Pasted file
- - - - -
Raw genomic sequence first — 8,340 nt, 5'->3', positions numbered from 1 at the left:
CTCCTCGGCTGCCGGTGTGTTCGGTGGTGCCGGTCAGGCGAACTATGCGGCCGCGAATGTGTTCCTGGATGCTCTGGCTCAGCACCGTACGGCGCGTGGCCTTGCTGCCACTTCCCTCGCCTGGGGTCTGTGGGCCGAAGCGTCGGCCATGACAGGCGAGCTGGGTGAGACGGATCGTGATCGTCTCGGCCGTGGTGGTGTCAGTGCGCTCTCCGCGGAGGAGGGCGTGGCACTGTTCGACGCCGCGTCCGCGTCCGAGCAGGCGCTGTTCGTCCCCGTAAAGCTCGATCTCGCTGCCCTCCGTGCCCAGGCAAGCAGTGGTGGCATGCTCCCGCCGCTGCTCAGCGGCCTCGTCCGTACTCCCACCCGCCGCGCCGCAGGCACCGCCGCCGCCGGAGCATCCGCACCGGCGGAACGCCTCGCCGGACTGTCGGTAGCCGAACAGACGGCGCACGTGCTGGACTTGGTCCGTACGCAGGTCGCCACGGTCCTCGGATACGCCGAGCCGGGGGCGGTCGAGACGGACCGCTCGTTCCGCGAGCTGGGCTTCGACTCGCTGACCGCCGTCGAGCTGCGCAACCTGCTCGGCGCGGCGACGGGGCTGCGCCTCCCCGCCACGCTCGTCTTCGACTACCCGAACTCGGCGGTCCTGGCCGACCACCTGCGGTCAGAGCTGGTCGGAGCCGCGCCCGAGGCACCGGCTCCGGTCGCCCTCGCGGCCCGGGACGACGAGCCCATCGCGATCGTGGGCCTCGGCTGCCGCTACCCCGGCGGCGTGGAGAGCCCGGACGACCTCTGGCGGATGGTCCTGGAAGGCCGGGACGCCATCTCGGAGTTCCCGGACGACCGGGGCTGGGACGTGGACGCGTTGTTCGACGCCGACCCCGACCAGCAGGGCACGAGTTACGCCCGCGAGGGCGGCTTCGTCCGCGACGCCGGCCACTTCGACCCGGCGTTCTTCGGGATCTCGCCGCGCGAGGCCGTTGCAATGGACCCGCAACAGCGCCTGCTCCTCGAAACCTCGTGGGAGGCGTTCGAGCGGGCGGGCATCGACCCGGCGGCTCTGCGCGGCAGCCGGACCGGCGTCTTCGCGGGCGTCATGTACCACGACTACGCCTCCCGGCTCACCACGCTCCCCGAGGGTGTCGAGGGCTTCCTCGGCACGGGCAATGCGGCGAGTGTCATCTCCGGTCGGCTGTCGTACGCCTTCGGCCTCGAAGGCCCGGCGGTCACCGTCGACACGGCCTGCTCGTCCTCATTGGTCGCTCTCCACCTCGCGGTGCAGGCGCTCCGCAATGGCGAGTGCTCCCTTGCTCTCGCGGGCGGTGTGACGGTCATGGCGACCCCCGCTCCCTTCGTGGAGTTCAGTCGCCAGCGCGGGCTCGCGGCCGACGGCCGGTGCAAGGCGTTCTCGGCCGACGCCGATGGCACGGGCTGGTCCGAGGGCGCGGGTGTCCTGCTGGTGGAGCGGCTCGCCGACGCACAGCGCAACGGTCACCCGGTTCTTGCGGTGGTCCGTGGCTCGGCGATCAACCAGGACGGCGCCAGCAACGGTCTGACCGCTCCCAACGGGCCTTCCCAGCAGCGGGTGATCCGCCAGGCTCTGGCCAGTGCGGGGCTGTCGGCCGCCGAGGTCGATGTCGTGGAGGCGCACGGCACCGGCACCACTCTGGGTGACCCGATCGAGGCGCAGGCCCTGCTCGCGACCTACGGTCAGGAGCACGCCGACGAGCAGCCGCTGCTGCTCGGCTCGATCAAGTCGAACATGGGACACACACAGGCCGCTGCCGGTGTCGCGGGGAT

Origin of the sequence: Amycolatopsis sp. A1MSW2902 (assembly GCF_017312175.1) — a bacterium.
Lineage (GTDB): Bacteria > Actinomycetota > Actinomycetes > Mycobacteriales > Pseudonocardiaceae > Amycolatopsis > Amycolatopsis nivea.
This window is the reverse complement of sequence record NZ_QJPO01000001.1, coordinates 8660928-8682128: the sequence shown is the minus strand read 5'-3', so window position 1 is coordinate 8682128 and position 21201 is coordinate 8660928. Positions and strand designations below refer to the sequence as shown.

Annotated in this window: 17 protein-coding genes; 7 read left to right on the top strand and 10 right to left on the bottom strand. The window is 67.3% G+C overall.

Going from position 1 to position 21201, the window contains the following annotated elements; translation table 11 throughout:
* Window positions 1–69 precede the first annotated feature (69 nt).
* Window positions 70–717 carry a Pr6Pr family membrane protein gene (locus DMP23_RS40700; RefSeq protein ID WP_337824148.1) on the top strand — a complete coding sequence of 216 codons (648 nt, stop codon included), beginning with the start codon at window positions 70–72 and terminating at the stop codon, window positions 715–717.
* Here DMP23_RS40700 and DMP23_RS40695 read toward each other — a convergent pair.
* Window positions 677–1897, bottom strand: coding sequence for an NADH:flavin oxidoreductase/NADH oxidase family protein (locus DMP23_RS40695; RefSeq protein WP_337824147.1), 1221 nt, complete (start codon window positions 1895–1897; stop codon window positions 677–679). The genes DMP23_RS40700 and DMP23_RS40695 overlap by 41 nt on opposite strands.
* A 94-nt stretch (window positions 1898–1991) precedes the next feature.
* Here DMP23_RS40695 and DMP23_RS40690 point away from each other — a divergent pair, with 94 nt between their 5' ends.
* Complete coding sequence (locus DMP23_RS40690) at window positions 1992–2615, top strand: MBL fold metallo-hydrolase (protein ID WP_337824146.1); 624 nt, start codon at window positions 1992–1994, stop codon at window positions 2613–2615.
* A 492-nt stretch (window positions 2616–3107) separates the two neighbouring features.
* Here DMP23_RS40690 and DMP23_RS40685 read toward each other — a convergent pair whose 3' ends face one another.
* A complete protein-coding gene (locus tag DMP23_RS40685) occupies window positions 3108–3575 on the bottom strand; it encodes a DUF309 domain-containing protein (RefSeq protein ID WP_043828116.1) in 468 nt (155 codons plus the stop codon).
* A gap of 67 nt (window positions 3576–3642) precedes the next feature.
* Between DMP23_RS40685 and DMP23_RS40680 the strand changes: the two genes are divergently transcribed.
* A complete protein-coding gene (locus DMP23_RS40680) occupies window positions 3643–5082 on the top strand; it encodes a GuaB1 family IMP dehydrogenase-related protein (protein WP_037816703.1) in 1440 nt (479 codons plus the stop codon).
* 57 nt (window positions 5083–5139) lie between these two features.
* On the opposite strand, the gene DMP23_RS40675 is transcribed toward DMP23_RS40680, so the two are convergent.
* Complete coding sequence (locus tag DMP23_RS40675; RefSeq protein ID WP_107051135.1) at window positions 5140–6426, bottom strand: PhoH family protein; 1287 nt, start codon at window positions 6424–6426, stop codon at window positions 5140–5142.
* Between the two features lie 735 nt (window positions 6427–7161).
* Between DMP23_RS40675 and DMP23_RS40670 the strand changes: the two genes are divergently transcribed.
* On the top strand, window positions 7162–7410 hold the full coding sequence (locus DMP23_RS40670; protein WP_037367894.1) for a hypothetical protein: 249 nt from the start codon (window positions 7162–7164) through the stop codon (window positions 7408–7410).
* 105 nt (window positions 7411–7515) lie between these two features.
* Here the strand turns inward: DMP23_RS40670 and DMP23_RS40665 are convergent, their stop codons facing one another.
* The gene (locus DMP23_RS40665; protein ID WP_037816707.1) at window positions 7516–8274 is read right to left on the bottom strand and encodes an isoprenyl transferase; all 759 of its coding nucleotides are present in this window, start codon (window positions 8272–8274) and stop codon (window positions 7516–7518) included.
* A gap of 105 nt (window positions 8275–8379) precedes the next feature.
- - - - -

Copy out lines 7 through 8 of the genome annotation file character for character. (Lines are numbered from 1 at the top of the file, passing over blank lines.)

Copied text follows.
Going from position 1 to position 21201, the window contains the following annotated elements; translation table 11 throughout:
* Window positions 1–69 precede the first annotated feature (69 nt).